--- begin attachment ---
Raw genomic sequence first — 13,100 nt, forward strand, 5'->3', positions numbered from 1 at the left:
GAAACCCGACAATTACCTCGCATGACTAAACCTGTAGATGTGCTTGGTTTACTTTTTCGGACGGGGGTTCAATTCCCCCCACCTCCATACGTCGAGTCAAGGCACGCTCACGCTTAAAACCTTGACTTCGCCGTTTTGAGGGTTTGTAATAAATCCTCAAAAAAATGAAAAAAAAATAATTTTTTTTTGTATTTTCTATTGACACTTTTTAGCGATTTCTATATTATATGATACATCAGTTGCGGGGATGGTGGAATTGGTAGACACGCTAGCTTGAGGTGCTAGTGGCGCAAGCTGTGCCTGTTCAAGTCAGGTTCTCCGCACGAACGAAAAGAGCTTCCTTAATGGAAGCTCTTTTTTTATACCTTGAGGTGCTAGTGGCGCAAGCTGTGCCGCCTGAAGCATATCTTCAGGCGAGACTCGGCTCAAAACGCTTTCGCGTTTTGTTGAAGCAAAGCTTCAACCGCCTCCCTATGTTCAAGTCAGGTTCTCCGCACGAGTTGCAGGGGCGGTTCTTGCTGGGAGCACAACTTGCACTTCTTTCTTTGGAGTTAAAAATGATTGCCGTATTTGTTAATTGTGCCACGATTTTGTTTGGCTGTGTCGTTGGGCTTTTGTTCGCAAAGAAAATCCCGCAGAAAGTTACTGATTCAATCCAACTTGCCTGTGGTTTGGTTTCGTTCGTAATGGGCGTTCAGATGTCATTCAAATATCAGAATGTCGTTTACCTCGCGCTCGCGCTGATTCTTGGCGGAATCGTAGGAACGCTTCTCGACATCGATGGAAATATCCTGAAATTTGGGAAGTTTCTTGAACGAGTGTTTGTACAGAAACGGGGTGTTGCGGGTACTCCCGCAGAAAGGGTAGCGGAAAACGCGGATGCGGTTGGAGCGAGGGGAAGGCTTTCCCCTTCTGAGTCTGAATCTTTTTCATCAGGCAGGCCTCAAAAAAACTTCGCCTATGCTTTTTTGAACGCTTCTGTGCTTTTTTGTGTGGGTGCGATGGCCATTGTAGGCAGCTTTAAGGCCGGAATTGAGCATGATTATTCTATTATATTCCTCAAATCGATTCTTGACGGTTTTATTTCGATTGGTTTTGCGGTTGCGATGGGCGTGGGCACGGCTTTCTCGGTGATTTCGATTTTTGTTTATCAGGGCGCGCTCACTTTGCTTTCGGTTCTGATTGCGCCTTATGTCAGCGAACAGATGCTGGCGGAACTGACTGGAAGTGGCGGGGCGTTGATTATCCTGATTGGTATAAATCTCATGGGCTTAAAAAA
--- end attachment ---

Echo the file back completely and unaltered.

Raw genomic sequence first — 13,100 nt, forward strand, 5'->3', positions numbered from 1 at the left:
GAAACCCGACAATTACCTCGCATGACTAAACCTGTAGATGTGCTTGGTTTACTTTTTCGGACGGGGGTTCAATTCCCCCCACCTCCATACGTCGAGTCAAGGCACGCTCACGCTTAAAACCTTGACTTCGCCGTTTTGAGGGTTTGTAATAAATCCTCAAAAAAATGAAAAAAAAATAATTTTTTTTTGTATTTTCTATTGACACTTTTTAGCGATTTCTATATTATATGATACATCAGTTGCGGGGATGGTGGAATTGGTAGACACGCTAGCTTGAGGTGCTAGTGGCGCAAGCTGTGCCTGTTCAAGTCAGGTTCTCCGCACGAACGAAAAGAGCTTCCTTAATGGAAGCTCTTTTTTTATACCTTGAGGTGCTAGTGGCGCAAGCTGTGCCGCCTGAAGCATATCTTCAGGCGAGACTCGGCTCAAAACGCTTTCGCGTTTTGTTGAAGCAAAGCTTCAACCGCCTCCCTATGTTCAAGTCAGGTTCTCCGCACGAGTTGCAGGGGCGGTTCTTGCTGGGAGCACAACTTGCACTTCTTTCTTTGGAGTTAAAAATGATTGCCGTATTTGTTAATTGTGCCACGATTTTGTTTGGCTGTGTCGTTGGGCTTTTGTTCGCAAAGAAAATCCCGCAGAAAGTTACTGATTCAATCCAACTTGCCTGTGGTTTGGTTTCGTTCGTAATGGGCGTTCAGATGTCATTCAAATATCAGAATGTCGTTTACCTCGCGCTCGCGCTGATTCTTGGCGGAATCGTAGGAACGCTTCTCGACATCGATGGAAATATCCTGAAATTTGGGAAGTTTCTTGAACGAGTGTTTGTACAGAAACGGGGTGTTGCGGGTACTCCCGCAGAAAGGGTAGCGGAAAACGCGGATGCGGTTGGAGCGAGGGGAAGGCTTTCCCCTTCTGAGTCTGAATCTTTTTCATCAGGCAGGCCTCAAAAAAACTTCGCCTATGCTTTTTTGAACGCTTCTGTGCTTTTTTGTGTGGGTGCGATGGCCATTGTAGGCAGCTTTAAGGCCGGAATTGAGCATGATTATTCTATTATATTCCTCAAATCGATTCTTGACGGTTTTATTTCGATTGGTTTTGCGGTTGCGATGGGCGTGGGCACGGCTTTCTCGGTGATTTCGATTTTTGTTTATCAGGGCGCGCTCACTTTGCTTTCGGTTCTGATTGCGCCTTATGTCAGCGAACAGATGCTGGCGGAACTGACTGGAAGTGGCGGGGCGTTGATTATCCTGATTGGTATAAATCTCATGGGCTTAAAAAA